Those at the meeting also agreed that the Department should develop special regulations for the Valley because existing regulations, at 6 NYCRR Part 190, apply generically to all lands under the Department's jurisdiction and do not adequately address the problems that are unique to the Valley and do not enable the Valley's natural resources to be protected. Therefore, the Department proposes to promulgate regulations for the Peekamoose Valley Riparian Corridor.

The proposed regulations define the Peekamoose Valley Corridor as a 600 foot wide corridor on New York State Forest Preserve lands located within 300 feet on either side of the centerline of the Rondout Creek, beginning at the New York State land boundary where it crosses Ulster County Route 42 southwest of the Lower Field Parking Area, thence heading northeast for approximately 3.75 miles, and ending with the New York State land boundary approximately one mile east of the Buttermilk Falls parking area.

The proposed regulations prohibit the deposition of human waste within the Corridor except at designated facilities provided by the Department, thereby protecting the water quality of the Roundout Creek and the Roundout Reservoir, a critical part of New York City's water supply.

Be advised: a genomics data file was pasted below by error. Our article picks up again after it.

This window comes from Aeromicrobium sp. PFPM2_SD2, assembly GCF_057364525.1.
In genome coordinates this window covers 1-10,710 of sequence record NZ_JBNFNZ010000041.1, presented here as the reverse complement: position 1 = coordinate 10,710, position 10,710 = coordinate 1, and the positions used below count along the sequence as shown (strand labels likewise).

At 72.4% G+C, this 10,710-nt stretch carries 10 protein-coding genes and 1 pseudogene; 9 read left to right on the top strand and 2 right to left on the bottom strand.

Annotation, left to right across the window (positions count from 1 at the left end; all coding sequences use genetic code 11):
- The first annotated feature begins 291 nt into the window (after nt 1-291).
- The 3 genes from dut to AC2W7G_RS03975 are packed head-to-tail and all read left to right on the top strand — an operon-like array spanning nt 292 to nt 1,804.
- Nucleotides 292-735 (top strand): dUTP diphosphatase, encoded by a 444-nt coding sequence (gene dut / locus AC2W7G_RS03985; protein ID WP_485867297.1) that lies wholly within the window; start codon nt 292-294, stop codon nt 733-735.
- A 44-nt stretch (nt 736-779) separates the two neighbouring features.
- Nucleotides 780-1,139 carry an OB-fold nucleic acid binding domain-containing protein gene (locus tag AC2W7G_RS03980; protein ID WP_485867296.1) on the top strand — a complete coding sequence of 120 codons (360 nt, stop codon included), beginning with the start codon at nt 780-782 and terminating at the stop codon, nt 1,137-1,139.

To address the problem of broken glass, the regulations will prohibit the use of glass containers in the Corridor except when necessary to store prescription medications. The regulations will prohibit the use of portable generators and audio devices in the Corridor, helping to restore quiet and solitude for the public. The regulations will also restrict the hours of public use in the area to one half hour before sunrise to one half hour after sunset, thereby reducing or eliminating partying at the site by prohibiting the public from being in the area at night, when the greatest amount of abusive partying occurs. The regulations will also protect the public health and safety by requiring the public to leave the area at times when sufficient daylight allows for safe passage over uneven and steep terrain.

Local law enforcement and public safety officials are the first responders to incidents on this property. Local governments support the regulatory proposal and local law enforcement personnel will assist the Department with enforcement.
Information regarding the Department's intent to propose a regulation, content of the regulation and the public process associated with the rulemaking will appear in a widely- distributed newspaper in the area. In addition, a public meeting in the local community will be held during the formal regulatory comment period. All regulatory documents will appear on the Department's website.